Meanwhile, back at the ranch, Trump’s administration is enmired in House, Senate and FBI investigations of what is proving to be an extensive network of connections to Russia. He himself confirmed to Russian Foreign Minister Lavrov that he fired FBI Director Comey in order to relieve pressure from those investigations. That is as close to the dictionary definition of obstruction of justice as anyone would want to get.
Now it is believed his son-in-law Jared Kushner is a person of interest in the FBI investigation. I really am old enough to remember when Libya loaned money to Billy Carter, President Carter’s brother. The President then said:
I am deeply concerned that Billy has received funds from Libya and that he may be under obligation to Libya. These facts will govern my relationship with Billy as long as I am president. Billy has had no influence on U.S. policy or actions concerning Libya in the past, and he will have no influence in the future.
That’s a standard we might expect all future presidents to meet when it comes to the activities of their family members. But there is no sign whatsoever that Trump will even go a millimeter in that direction. Kushner’s sister has been cashing in on her White House connection in selling real estate to Chinese who get green cards in return. Will Jared Kushner himself turn up as heavily engaged with Russian real estate purchasers and financiers? How many of those will have used investments in the US to launder ill-gotten gains? And how much will Trump’s own company gain from his friendliness to the Kingdom?
Of course he wasn’t always so buddy-buddy with the Saudis, whom he criticized mercilessly during his campaign because they don’t pay for American military protection and, he claimed, they push gays off buildings. All that is forgotten now that he is in office. He settled instead for a smaller than Obama arms deal, with no burdensharing or human rights concessions. Blingplomacy is just that: shiny and worth less than it appears.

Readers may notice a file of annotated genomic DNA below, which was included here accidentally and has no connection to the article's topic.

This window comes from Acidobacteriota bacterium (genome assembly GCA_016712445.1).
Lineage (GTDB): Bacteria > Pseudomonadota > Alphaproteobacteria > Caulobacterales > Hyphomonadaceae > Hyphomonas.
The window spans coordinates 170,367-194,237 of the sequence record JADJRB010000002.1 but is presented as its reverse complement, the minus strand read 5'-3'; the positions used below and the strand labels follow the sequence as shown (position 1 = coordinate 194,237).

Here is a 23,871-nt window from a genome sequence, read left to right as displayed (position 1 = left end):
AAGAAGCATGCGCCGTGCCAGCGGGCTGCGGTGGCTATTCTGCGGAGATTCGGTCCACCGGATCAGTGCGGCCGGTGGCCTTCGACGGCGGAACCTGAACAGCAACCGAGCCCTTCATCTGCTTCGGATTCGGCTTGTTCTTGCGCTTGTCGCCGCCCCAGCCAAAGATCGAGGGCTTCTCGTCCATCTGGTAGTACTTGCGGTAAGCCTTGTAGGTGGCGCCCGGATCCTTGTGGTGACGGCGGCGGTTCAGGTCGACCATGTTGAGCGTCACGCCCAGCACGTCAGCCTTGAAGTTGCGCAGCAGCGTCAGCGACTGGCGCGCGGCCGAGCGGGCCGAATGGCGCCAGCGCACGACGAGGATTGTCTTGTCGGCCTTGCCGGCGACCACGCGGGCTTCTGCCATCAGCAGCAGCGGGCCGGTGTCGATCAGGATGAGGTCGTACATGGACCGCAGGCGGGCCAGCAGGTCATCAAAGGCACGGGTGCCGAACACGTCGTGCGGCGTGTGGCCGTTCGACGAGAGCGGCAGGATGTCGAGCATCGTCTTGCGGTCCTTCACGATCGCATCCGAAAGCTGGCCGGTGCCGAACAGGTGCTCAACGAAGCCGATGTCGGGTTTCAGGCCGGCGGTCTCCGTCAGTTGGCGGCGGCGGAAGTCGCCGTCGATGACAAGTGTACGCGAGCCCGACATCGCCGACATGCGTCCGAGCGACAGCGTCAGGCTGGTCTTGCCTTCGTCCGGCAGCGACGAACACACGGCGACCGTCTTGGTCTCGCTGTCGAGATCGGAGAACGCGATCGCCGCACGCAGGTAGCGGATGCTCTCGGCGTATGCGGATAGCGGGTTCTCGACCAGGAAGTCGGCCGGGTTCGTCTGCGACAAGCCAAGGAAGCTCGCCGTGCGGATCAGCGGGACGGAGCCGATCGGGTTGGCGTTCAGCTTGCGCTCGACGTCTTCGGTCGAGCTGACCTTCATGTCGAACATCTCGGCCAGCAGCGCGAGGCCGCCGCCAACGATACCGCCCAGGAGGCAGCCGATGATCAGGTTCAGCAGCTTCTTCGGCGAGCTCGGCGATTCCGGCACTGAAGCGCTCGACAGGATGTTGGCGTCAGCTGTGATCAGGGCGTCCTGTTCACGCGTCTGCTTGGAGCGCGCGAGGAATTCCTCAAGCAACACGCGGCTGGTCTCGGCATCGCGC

Here’s an interview I did Thursday for Alexander Gupta of UATV (Ukrainian government English-language service).
I didn’t know yet that President Trump had played down his personal concern about Ukraine in his meeting with Russian Foreign Minister Lavrov, saying that “American critics” cared about it. The Russians will have read this as approving their invasion of Crimea and thinly veiled occupation of Luhansk and Donetsk, not to mention their shooting down of a Malaysian passenger plane. It is difficult to imagine what I might have said about this, but here I’ll just say it is outrageous and incredibly stupid.
President Trump is denouncing the Special Counsel appointed yesterday to investigate Russian influence on the US election as the worst “witch hunt” in American history. A master of the false superlative, he claims to be the worst-treated politician in history.